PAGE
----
REVIEW / FILM OPINION – After the first two opus worn by Taron Egerton, Matthew Vaughn is back behind the camera to direct “The King’s Man: First Mission”, which thus takes the form of a prequel.
Kingsman : a successful franchise
In 2015, British filmmaker Matthew Vaughn embarks on directing Kingsman: Secret Service. Carried by the young Taron Egerton, the film is adapted from the comics by Mark Millar and Dave Gibbons released in 2012. Faced with the critical and popular success of the feature film, Matthew Vaughn decides to direct a sequel in 2017. Here again, Kingsman: The Golden Circle meets with some success. Both films bring in more than $ 825 million in box office revenue. 20th Century Studio logically wanted to launch the production of a new opus.
So Matthew Vaughn is back behind the camera to direct The King’s Man: First Mission. An adventure that takes place before the first two films which offer an explosive cast including Ralph Fiennes, Gemma Aterton, Rhys Ifans, Daniel Brühl or even Djimon Hounsou. A whole new team gathered to tell the story of the origins of the Kingsman organization.
The king’s man : a laborious first part
Matthew Vaughn is not a regular at sequels. It is besides, the only saga of his career as a director. He who had refused to realize the consequences of X-Men: The Beginning and of Kick-Ass, yet give it to their heart’s content with the universe of Kingsman. But in this third episode the filmmaker is sometimes short of ideas and suffers from a lack of creativity, of renewal. It is undoubtedly in particular because of this that the scenario writer chooses to change epoch and to go back in time. A way for him to hide his lack of renewal.
I have to say that the start of The King’s Man: First Mission is laborious. The film is sorely lacking in rhythm, efficiency, verve and impact. The opening sequence is incredibly heavy, both in terms of writing and staging. An extremely slow set-up follows, which suffers from a warmed up and expected narration that takes up certain elements of the very first film.
The story thus sets up a young man who wants to take responsibility and become a full-fledged Kingsman. And although his fate is very different from that of Taron Egerton’s character, Matthew Vaughn uses the same elements of language.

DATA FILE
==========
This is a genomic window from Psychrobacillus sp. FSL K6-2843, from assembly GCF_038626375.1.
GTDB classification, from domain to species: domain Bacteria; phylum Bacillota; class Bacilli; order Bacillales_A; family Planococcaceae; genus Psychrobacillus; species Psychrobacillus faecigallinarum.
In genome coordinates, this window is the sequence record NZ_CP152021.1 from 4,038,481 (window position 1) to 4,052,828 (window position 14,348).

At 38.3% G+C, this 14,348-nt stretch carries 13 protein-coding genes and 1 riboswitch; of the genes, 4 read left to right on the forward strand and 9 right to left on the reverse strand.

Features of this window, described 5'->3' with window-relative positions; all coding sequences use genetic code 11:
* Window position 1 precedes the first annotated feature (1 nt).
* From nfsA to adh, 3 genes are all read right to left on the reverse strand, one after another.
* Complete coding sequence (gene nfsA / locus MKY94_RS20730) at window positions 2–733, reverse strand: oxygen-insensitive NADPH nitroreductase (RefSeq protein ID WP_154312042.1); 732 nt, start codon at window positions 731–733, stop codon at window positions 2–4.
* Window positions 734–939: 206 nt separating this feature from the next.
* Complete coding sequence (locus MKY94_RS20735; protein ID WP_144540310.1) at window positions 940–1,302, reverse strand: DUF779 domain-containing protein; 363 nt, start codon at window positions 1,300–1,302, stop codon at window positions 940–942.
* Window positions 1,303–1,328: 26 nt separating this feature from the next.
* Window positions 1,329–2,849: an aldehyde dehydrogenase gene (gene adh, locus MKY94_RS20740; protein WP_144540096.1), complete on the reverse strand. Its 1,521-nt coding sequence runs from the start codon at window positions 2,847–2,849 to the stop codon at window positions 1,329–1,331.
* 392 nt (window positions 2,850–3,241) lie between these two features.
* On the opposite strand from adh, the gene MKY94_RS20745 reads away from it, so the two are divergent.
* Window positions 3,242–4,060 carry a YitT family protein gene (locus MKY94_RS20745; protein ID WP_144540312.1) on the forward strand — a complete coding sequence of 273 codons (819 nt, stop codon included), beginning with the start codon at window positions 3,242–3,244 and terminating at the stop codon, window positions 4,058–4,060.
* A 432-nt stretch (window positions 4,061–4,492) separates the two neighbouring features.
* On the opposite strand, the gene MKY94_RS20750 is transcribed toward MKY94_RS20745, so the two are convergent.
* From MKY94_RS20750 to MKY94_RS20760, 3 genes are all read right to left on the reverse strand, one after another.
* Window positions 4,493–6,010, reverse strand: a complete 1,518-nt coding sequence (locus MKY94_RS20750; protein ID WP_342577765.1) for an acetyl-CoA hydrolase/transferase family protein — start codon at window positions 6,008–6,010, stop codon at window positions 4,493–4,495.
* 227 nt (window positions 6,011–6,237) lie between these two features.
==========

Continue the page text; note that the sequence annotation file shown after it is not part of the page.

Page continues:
Likewise, the filmmaker does not go far enough in his quirky and self-mocking delirium as he did with the second episode of the franchise. Matthew Vaughn stays a bit on the surface and does not give enough depth to its eccentric comic and narrative springs. The director does not always get to the bottom of things and could have taken The King’s Man: First Mission in even more intense comic delirium. Time is also a problem. Strangely, this change in temporality serves the effectiveness of the formula Kingsman. This period of WWII is less befitting of Kingsman madness than the contemporary era. And the idea of playing with History, with its historical tribulations, is not stupid. Far from there. But it is never fully developed.
Dantesque action scenes
Fortunately, after this half-hearted introduction, the feature film manages to find its cruising speed and a fairer tone. Matthew Vaughn has a welcome boost during his narrative. And the footage really takes off during the meeting between Ralph Fiennes and Rhys Ifans. The latter is barely impressive in the skin of Rasputin. He offers an incredibly solid and inspired interpretation. Baroque antagonist, unprecedented, whimsical and singular, it offers the real first confrontation of the film, and is one of the film’s strong points. A way for Matthew Vaughn to let his talent as a director speak.
As in the two previous parts of the saga, action sequences of The King’s Man: First Mission are incredibly effective. The filmmaker has an overflowing inventiveness to stage fights and Dantesque confrontations. Whether it is this opposition with Rasputin or the great final fight, each of its action scenes are thought out and choreographed to the millimeter. The director offers always new ways to film the action, via never-before-seen shots, mind-blowing framing, and delicious camera movements.
It is an unfailing pleasure for the eyes and the senses. A talent for processing action that also takes shape in …